5. ^ Swanson, Kirsten (November 5, 2021). "Voters approve charter amendment to change Minneapolis government structure". KSTP-TV. Hubbard Broadcasting. Archived from the original on December 2, 2021. Retrieved December 2, 2021.
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  18. ^ Weber 2022, p. 4, "The overarching goal is to take what may be the most significant issue facing contemporary Minneapolis—the crippling disparities among its people, exposed to the world in 2020, after the murder of George Floyd—and present a history that examines why those disparities exist, even as the city makes a legitimate argument for itself as a must-see or must-live kind of place.".
  19. ^ Weber 2022, p. 5.
  20. ^ a b Furst, Randy (October 8, 2021). "Which Indigenous tribes first called Minnesota home?". Star Tribune. Archived from the original on November 3, 2023. Retrieved November 3, 2023.
  21. ^ Graves & Ebbott 2006, p. ix.
  22. ^ Lass 2000, p. 40.
  23. ^ Wingerd 2010, p. 365n.
  24. ^ Treuer 2010, p. 3.
  25. ^ Weber 2022, p. 6.
  26. ^ Westerman & White 2012, pp. 3–4, "William H. Keating, a geologist who came to the Minnesota area on an exploratory expedition in 1823, observed, 'The Dacotas have no tradition of having ever emigrated, from any other place, to the spot on which they now reside...'.
  27. ^ a b Westerman & White 2012, p. 15.
  28. ^ Treuer 2010, pp. 14–15.
  29. ^ "Bdeota O™uåwe". University of Minnesota Dakota Dictionary Online. University of Minnesota. Archived from the original on October 13, 2022. Retrieved October 13, 2022.
  30. ^ Kimmerer & Smith 2022, p. 302.
  31. ^ "Contact Period". Office of the State Archaeologist. Archived from the original on November 21, 2023. Retrieved November 21, 2023.
  32. ^ Westerman & White 2012, p. 174.
  33. ^ Wingerd 2010, pp. 18, xv–xvi.
  34. ^ Wingerd 2010, p. xvi, "...this intercultural fur trade society flourished, shifting only gradually, over generations, from reciprocity to exploitation. ...hard-pressed traders increasingly discarded long-respected customs of generosity with Indian hunters for more exploitive practices. ...In no time, land and timber replaced pelts as the region's most valuable resources".
  35. ^ Weber 2022, p. 14.
  36. ^ a b Westerman & White 2012, p. 141.
  37. ^ Weber 2022, p. 13.
  38. ^ Stipanovich 1982, p. 4.
  39. ^ Wingerd 2010, p. 77.
  40. ^ Watson, Catherine (September 16, 2012). "Ft. Snelling: Citadel on a Minnesota bluff". Los Angeles Times. Archived from the original on May 7, 2021. Retrieved December 27, 2019.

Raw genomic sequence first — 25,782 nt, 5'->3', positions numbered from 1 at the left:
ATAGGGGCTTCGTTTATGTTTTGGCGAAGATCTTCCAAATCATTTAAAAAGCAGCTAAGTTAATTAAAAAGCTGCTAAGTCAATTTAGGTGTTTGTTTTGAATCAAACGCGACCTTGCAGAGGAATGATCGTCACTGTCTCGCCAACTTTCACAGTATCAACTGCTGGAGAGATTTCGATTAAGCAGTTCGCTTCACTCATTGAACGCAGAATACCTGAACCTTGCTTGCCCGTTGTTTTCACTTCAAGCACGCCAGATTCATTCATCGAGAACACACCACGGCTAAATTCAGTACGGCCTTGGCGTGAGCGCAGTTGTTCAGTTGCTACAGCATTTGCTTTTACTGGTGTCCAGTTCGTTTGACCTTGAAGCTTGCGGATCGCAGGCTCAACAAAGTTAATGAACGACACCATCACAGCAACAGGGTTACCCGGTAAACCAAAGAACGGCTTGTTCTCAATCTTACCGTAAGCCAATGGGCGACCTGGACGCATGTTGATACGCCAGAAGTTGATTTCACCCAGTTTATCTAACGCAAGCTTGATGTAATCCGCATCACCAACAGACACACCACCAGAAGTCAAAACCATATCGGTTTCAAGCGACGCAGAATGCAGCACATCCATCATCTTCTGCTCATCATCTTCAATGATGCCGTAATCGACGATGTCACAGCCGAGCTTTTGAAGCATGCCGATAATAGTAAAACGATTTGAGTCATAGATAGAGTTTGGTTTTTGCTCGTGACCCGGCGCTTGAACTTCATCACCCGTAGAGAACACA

41. ^ Wingerd 2010, p. 82.
  42. ^ a b "Historic Fort Snelling: The US Indian Agency (1820–1853)". Minnesota Historical Society. Archived from the original on August 14, 2021. Retrieved December 27, 2019.
  43. ^ Westerman & White 2012, p. 4, "government officials put great pressure on Dakota leaders to be quick about signing a treaty...".
  44. ^ Westerman & White 2012, p. 133.
  45. ^ a b c "Minnesota Treaties". Minnesota Historical Society. August 14, 2012. Archived from the original on August 25, 2019. Retrieved November 16, 2023.
  46. ^ Lass 2000, p. 108.
  47. ^ Westerman & White 2012, p. 182.
  48. ^ Folwell 1921, p. 216.
  49. ^ Westerman & White 2012, p. 171.
  50. ^ Anderson 2019, p. 30.
  51. ^ Westerman & White 2012, pp. 5, 188.
  52. ^ Wingerd 2010, p. 197.
  53. ^ Wingerd 2010, pp. 189–192.
  54. ^ Westerman & White 2012, p. 180–181.
  55. ^ Westerman & White 2012, p. 191.
  56. ^ Anderson 2019, pp. 32–33. Anderson examined the Dousman Papers to formulate estimates of the funds that were diverted to White officials.
  57. ^ Wingerd 2010, pp. 89, 176.
  58. ^ Wingerd 2010, p. 104.
  59. ^ Wingerd 2010, pp. 187, 193.
  60. ^ Anderson 2019, p. x, "...research led to the discovery that the founding fathers of Minnesota were in fact thieves who took hundreds of thousands of dollars from the Dakota people, money that Indian leaders knew was being stolen".
  61. ^ Anderson 2019, p. 73, "The scams often went like this".
  62. ^ Wingerd 2010, p. 203, "Ramsey's great project to open Minnesota had ended in a sorry spectacle of deceit, coercion, and promises broken almost before they were recorded".